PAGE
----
The geographic distribution of monoamine oxidase haplotypes supports a bottleneck during the dispersion of modern humans from Africa

J Mol Evol. 2001 Feb;52(2):157-63. doi: 10.1007/s002390010144.


Every genetic locus mingles the information about the evolutionary history of the human species with the history of its own evolution. Therefore, to address the question of the origin of humans from a genetic point of view, evolutionary histories from many genetic loci have to be gathered and compared. We have studied two genes residing on the X chromosome encoding monoamine oxidases A and B (MAOA and MAOB). Both genes have been suggested to play a role in psychiatric and/or behavioral traits. To search for DNA variants of the MAO genes, the sequences of exonic and flanking intronic regions of these two genes were determined in a group of Swedish males. The sequence analysis revealed several novel polymorphisms in the MAO genes. Haplotypes containing high-frequency MAOA polymorphisms were constructed, and their frequencies were determined in additional samples from Caucasian, Asian, and African populations. We found two common haplotypes with similar frequencies in Caucasian and Asian populations. However, only one of them was also the most frequent haplotype in Africans, while the other haplotype was present in only one Kenyan male. This profound change in haplotype frequencies from Africans to non-Africans supports a possible bottleneck during the dispersion of modern humans from Africa.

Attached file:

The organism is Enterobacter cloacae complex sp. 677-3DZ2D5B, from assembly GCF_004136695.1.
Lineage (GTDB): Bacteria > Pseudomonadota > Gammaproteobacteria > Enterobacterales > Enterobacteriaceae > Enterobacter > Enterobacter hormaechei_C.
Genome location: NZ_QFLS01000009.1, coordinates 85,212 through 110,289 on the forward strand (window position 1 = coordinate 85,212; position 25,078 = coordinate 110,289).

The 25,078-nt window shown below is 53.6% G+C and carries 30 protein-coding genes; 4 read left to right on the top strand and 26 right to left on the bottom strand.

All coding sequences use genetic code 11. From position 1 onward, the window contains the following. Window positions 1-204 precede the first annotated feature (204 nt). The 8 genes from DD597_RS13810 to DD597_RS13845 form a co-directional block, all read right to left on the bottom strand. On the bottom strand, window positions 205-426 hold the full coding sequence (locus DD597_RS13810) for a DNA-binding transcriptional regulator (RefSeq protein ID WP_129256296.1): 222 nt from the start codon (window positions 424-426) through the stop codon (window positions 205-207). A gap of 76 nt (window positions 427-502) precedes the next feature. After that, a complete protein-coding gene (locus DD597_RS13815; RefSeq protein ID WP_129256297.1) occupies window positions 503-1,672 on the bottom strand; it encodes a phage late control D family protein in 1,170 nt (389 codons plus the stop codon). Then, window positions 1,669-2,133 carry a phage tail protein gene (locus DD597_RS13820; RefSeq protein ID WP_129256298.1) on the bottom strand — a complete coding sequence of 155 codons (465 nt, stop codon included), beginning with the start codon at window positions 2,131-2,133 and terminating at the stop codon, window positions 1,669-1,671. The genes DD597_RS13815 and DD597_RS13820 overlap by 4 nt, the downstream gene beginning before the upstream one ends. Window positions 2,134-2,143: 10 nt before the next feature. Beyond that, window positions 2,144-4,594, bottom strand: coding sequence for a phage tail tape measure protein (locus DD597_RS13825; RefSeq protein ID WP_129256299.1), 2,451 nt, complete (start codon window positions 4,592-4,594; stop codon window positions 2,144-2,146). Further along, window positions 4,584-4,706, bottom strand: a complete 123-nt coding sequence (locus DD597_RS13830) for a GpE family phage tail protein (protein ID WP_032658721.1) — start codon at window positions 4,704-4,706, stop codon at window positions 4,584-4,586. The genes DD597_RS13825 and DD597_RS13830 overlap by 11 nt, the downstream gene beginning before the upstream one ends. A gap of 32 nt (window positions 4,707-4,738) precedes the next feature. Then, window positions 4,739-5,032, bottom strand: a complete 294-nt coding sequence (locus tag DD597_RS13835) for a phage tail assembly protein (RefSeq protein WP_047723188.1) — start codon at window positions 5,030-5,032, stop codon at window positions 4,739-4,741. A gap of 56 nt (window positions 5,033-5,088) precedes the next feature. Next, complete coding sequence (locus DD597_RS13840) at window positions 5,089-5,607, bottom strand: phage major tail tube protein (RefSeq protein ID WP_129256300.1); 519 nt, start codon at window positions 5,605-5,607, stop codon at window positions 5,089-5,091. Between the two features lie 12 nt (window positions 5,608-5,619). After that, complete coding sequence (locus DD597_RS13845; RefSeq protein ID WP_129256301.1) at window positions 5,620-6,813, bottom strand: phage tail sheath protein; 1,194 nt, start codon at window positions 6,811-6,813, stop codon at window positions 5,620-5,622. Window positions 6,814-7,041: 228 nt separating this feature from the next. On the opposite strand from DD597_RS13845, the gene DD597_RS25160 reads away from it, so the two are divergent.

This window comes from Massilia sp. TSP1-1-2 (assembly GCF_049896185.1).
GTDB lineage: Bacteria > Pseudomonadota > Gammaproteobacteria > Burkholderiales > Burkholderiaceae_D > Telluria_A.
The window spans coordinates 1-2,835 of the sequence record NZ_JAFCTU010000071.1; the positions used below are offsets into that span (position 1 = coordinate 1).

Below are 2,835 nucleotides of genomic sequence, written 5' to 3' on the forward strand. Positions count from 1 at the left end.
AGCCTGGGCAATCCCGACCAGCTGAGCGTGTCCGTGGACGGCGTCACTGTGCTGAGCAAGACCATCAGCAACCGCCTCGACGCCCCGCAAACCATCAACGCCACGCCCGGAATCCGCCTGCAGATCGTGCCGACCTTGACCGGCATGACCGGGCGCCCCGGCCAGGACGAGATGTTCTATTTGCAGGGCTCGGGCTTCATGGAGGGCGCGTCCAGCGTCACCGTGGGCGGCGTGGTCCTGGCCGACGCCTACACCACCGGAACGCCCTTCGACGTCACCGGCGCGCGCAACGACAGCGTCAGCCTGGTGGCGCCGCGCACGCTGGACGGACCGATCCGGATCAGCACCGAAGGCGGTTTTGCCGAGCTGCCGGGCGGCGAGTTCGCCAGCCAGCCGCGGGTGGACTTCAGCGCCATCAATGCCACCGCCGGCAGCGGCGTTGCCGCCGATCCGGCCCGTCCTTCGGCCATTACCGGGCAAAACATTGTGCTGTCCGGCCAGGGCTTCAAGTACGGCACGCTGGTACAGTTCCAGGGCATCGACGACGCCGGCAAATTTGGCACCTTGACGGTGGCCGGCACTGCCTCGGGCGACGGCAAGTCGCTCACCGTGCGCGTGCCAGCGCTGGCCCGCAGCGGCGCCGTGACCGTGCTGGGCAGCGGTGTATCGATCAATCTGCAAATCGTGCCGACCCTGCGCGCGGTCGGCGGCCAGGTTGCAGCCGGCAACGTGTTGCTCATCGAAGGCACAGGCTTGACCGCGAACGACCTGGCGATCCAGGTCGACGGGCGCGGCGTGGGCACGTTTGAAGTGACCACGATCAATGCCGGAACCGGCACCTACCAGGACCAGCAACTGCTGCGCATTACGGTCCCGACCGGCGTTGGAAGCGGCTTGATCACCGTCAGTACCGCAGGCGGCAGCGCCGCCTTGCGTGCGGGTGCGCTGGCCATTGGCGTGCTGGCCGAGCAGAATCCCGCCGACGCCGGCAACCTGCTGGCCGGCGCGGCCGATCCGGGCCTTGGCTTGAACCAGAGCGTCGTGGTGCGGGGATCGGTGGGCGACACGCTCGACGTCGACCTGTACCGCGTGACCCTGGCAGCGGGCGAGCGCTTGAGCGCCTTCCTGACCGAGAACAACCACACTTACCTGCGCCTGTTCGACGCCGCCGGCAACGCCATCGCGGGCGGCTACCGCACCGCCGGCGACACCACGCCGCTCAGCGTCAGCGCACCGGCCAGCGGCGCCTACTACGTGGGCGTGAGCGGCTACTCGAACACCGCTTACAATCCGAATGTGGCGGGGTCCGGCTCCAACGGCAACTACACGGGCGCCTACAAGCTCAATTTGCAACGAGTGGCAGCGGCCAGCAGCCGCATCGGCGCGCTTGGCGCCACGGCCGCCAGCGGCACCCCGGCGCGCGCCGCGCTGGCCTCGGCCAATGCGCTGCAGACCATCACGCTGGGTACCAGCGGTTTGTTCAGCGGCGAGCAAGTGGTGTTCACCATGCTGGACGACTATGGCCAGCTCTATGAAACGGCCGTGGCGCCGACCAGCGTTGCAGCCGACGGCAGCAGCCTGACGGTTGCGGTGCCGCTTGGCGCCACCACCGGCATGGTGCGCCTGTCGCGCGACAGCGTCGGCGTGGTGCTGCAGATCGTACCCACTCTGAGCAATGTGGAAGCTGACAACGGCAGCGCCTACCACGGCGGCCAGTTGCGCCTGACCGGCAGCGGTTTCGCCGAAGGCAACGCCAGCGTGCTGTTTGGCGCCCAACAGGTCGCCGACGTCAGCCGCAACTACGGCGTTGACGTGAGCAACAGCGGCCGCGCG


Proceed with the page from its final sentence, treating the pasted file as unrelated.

Publication types

  • Research Support, Non-U.S. Gov't

MeSH terms

  • Animals
  • Female
  • Gene Frequency / genetics*
  • Genetics, Population*
  • Gorilla gorilla / genetics
  • Haplotypes / genetics*
  • Humans
  • Male
  • Monoamine Oxidase / genetics*
  • Pan troglodytes / genetics
  • Polymorphism, Genetic / genetics*
  • X Chromosome / genetics


  • Monoamine Oxidase